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No jump in Longview shelter victims four months after Kilgore Crisis center's close

By Glenn Evans
Jan. 8, 2012 at 11 p.m.


KILGORE - The closing of Kilgore Crisis Center four months ago has not significantly boosted the number of abused spouses seeking shelter at a sister shelter in Longview, officials report.

The Kilgore Crisis Center, adjacent to Kilgore College near the Texas Shakespeare Festival building, closed Sept. 9 after state auditors discovered payroll discrepancies resulting in a roughly $130,000 debt.

Shelter Director Bob Caster said the financial blow was hard enough to make bankruptcy the only way forward. The financial discrepancies involved payroll accounts from 2007 and 2008.

Caster, a retired school superintendent familiar with budgets, took the job in 2010 and had been successful in his early months at drawing down a budget that was $180,000 in the red to within $70,000 of balancing.

Then, the Health and Human Services Commission audit found the older financial problems, forcing the 27-year-old shelter to close and seek bankruptcy protection.

"They want to sell it with everything in it," Caster said.

Since the shelter closed, Kilgore police have looked to the Women's Center of East Texas in Longview when they encounter people who need immediate rescue from abuse.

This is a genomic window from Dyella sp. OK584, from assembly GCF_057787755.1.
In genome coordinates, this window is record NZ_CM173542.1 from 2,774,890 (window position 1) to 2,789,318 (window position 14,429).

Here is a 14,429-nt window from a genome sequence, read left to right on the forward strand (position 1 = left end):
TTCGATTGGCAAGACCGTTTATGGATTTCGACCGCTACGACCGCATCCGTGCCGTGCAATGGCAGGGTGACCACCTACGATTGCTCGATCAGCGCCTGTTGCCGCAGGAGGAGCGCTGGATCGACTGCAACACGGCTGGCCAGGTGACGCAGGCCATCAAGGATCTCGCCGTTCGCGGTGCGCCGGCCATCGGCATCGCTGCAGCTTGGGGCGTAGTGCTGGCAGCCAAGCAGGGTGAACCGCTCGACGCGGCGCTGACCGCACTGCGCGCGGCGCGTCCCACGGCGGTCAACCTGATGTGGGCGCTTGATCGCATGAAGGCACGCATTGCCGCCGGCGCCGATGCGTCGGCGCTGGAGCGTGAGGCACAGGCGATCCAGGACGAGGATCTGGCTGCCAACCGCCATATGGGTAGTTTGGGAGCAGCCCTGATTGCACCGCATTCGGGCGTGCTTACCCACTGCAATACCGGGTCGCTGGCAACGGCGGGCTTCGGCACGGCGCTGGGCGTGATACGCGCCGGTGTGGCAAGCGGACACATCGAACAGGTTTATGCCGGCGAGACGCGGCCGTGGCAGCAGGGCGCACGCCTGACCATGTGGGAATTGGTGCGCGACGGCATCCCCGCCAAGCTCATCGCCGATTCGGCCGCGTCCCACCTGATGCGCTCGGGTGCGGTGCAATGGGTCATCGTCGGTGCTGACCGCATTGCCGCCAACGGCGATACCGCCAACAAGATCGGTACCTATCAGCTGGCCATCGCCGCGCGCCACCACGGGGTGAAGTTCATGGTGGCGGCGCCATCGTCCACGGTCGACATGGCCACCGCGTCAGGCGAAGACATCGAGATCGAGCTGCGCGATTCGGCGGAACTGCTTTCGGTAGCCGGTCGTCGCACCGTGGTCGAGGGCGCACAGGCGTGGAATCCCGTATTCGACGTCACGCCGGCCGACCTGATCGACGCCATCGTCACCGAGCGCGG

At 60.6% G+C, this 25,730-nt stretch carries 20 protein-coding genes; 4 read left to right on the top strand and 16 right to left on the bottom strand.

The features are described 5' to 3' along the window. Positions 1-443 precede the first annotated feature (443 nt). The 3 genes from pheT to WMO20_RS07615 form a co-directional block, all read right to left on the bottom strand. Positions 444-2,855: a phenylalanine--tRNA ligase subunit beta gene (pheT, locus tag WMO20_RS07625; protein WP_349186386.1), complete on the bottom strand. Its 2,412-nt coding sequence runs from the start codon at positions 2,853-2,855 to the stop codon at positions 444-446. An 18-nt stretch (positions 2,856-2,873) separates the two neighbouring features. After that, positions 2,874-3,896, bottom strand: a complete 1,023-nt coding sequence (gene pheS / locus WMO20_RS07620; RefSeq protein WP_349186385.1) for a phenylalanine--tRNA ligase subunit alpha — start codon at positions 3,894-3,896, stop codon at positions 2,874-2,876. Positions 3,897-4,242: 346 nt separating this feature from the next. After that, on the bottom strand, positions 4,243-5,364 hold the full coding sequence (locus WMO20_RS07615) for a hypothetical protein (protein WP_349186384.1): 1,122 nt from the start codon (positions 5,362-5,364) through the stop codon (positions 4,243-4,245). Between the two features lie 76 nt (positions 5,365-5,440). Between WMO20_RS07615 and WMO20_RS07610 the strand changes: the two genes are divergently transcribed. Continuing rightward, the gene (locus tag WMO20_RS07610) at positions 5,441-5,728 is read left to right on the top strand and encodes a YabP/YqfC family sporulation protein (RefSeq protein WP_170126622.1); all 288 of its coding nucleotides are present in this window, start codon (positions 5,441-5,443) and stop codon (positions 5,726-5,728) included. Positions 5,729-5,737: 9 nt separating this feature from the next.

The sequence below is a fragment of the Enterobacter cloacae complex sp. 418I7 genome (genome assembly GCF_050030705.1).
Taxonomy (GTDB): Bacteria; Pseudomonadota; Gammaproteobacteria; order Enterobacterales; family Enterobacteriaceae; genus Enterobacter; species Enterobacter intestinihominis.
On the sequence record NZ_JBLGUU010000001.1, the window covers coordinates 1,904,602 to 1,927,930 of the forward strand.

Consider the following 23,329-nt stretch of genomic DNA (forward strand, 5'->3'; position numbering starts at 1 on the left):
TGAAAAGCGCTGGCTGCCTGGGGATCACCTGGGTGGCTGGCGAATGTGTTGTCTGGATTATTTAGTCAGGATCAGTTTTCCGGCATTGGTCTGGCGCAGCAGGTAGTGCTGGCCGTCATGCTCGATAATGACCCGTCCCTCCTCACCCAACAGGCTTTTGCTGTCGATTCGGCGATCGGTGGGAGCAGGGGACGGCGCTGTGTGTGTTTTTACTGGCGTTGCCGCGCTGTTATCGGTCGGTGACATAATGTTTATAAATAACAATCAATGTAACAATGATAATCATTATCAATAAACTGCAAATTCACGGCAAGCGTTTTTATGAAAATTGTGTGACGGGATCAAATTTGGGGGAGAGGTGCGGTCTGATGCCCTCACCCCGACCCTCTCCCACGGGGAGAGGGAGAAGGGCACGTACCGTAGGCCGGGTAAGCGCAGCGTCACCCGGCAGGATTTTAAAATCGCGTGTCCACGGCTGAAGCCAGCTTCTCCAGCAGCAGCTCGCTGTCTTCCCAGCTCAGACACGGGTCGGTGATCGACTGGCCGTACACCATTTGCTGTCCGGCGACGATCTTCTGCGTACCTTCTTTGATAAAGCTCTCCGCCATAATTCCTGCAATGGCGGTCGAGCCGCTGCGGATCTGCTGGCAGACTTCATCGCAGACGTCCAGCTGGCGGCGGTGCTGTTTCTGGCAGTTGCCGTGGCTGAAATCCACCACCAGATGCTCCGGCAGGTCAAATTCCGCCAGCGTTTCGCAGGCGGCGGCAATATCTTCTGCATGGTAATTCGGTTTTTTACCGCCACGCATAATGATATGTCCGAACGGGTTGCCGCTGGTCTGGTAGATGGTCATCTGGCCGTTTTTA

Lt. Roman Roberson could not immediately say this past week how often patrol officers refer abused spouses to the Longview shelter.

"We don't necessarily take them," Roberson added. "We refer them to the shelter (in Longview). They've kind of taken up the slack."

Shannon Trest, director at the Longview agency, said she assured the Kilgore department that Longview shelter services were available the day after the Kilgore shelter closed.

"Our biggest fear was that any victims might fall through the cracks in that interim period," Trest said. "As soon as I found out, I talked to the Gregg County Sheriff's Office and Kilgore (Police Department)."

The Longview facility has not experienced much, if any, increased traffic since the Kilgore shelter closed.

"Our shelter (population) numbers have not gone up much at all," Trest said, adding there has been a small increase in non-shelter needs devoted to Kilgore spouses, services such as basic financial training, legal advocacy and support groups.

"Our non-residential numbers have gone up about 12 percent, and that's only been since September."

The Longview facility serves six counties, with a new office recently opening in Henderson shortly after the Kilgore shelter closed. Former Kilgore shelter client advocate Kristi Prior runs that satellite office.

"We're very, very stable," Trest said. "It was heartbreaking when that program closed, but we moved quickly and hopefully with minimal damage."

She added she has heard of no one considering reopening the Kilgore shelter.

Randy Renshaw, a sales broker/associate with Coldwell Banker Lenhart Properties in Kilgore, said Wednesday that he's had no serious bites on the property.

The 10,000-square-foot, two-story building was the 1938 home of Rader Funeral Home of Kilgore.

"I've spoken with Kilgore College and spoken with a group of instructors who were interested in turning it into a dormitory for foreign students," said Renshaw, who also is a Kilgore city councilman.

"I know there are a lot of people who would like to see somebody purchase the building and reopen the crisis center. There's definitely a need for it."

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